Single Mother, 47 Percenter: 'Sometimes You Do Need Help'

47 Percenter On Single Motherhood: 'Sometimes You Do Need Help'

Mitt Romney told contributors at a private fundraiser in May that women are open to supporting him and that he can "capture women's votes" -- but Janelle Matous' won't be one of them.

The single mother, 30, has a 4-year-old son and is a full-time student studying photojournalism at the University of Texas, where she maintains a 3.7 GPA. She also works 20 hours a week at a non-profit, earning $18,000 a year.

With loans and grants, her annual income is just around $22,000. Each month, $900 of that goes straight to her rent. That, she said, is what it costs to live in a neighborhood where she feels safe as a single woman and where she doesn't have to spend too much money on gas getting to and from work and shuttling her son around.

Matous said she pays Social Security and Medicare payroll taxes, but does not pay income tax. She also gets government help with day care expenses, an earned income credit, and is able write off certain expenses, such as her school books.

She does not think she should have to apologize for any of this.

"It's not as easy as everyone makes it seem to support yourself in today's economy, and sometimes you do need help with things," Matous told The Huffington Post.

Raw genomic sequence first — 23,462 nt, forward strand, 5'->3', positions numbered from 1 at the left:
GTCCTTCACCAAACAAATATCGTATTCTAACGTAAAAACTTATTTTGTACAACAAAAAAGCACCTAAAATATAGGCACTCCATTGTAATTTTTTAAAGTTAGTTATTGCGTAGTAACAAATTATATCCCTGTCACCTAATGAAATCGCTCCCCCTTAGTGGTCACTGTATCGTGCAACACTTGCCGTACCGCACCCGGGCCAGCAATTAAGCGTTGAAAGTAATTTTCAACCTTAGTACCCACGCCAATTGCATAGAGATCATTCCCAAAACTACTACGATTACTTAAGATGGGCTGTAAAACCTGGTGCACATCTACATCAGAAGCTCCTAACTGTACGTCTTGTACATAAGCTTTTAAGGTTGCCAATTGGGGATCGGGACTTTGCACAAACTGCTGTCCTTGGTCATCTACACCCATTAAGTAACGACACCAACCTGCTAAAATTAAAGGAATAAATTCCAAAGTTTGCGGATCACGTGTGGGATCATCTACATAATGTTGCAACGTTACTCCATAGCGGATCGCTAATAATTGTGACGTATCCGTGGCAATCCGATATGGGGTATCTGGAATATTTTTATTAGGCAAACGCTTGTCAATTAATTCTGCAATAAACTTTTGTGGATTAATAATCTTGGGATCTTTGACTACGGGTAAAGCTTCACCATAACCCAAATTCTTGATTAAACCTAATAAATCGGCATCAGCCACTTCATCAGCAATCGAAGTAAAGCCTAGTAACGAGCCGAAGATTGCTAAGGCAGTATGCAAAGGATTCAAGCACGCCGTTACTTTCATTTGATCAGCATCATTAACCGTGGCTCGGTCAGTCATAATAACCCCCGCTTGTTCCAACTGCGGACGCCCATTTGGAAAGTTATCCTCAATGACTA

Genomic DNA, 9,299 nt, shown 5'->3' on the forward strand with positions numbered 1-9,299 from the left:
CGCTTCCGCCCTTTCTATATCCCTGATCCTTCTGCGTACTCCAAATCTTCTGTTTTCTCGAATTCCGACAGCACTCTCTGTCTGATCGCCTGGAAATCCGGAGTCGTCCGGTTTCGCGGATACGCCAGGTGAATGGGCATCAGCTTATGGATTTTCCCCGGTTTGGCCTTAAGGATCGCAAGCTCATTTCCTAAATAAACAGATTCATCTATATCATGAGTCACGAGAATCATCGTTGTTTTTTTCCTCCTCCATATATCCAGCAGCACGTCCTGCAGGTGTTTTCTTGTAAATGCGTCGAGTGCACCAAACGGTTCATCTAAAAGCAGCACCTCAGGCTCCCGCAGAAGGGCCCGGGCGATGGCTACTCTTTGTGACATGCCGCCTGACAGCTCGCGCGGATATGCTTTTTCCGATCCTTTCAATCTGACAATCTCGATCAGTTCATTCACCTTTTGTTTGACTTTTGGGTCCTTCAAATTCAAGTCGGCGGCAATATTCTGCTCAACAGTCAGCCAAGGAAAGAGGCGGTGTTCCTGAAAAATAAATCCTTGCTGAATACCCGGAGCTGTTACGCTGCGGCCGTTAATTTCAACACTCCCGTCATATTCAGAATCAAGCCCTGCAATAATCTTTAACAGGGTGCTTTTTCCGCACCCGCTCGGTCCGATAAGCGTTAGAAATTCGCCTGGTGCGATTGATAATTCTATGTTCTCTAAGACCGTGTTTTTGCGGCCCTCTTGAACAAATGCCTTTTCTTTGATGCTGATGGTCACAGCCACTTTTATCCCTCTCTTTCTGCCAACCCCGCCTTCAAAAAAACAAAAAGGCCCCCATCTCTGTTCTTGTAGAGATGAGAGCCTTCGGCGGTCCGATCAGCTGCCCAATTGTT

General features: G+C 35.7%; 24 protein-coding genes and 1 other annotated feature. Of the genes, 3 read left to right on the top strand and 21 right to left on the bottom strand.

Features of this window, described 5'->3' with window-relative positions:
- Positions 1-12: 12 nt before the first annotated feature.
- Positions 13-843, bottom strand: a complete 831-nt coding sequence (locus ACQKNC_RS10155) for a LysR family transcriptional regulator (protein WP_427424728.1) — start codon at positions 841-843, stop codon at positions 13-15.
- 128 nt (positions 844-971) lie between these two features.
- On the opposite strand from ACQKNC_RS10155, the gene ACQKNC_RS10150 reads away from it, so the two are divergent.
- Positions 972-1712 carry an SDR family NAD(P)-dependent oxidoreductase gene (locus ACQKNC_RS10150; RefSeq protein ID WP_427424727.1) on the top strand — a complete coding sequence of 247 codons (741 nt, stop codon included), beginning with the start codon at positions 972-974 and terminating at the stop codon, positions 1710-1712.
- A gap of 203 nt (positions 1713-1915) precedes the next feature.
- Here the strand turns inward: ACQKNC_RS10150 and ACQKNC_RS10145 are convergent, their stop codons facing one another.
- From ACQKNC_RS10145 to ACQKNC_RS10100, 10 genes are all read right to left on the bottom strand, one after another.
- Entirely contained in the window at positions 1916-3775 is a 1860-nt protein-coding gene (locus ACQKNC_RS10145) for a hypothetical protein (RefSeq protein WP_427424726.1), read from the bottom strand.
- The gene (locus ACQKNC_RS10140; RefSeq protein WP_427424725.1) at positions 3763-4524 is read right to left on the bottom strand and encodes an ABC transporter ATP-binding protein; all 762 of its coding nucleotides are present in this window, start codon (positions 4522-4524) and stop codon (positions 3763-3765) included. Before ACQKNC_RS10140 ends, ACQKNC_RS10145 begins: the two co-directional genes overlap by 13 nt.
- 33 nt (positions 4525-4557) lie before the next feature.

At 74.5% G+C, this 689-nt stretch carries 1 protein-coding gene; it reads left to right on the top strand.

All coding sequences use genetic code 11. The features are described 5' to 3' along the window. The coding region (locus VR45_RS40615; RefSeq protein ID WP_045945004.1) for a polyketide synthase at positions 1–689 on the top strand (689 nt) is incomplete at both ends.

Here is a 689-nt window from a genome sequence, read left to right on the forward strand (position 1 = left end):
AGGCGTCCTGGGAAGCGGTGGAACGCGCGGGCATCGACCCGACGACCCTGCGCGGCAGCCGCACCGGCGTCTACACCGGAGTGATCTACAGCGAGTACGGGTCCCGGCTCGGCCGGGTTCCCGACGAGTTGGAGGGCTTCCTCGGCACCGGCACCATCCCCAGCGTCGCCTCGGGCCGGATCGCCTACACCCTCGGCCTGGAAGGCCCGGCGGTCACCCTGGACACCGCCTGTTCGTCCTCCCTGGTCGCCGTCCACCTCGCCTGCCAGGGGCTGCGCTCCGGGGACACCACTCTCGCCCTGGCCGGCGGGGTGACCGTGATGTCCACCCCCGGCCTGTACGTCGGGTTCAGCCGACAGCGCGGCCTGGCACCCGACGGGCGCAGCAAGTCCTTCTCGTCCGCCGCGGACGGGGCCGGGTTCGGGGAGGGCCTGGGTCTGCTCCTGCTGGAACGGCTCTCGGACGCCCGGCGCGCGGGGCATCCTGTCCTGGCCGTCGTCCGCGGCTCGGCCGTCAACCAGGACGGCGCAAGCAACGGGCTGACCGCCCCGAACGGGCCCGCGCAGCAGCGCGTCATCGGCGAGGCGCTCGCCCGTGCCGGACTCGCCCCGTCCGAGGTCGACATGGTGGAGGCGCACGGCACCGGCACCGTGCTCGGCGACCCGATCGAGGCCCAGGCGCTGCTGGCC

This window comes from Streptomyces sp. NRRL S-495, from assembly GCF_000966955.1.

"It was probably the thing that really pissed me off the most about [the video] was this feeling that everything I'm working for, everything that I'm doing is not good enough in some way." she said. "I don't consider myself a victim. I don't."

What upset her most about Romney's remarks is the suggestion that, as a 47 percenter, she isn't taking personal responsibility for her life.

"My job is not to worry about those people," Romney said. "I'll never convince them that they should take personal responsibility and care for for their lives."

But Matous said her daily schedule is grueling. She gets up at 6 a.m., makes breakfast, packs lunch and gets her son to school. She spends the day in an office or classroom and the evening spending time with her son, cleaning her house and trying to keep her "sanity in check." After her son falls asleep, Matous does homework until it's time for bed.

"I'm sorry that I got myself in this predicament, whatever you want to say about it," she said. "But, here I am. And I'm trying to get out of it."

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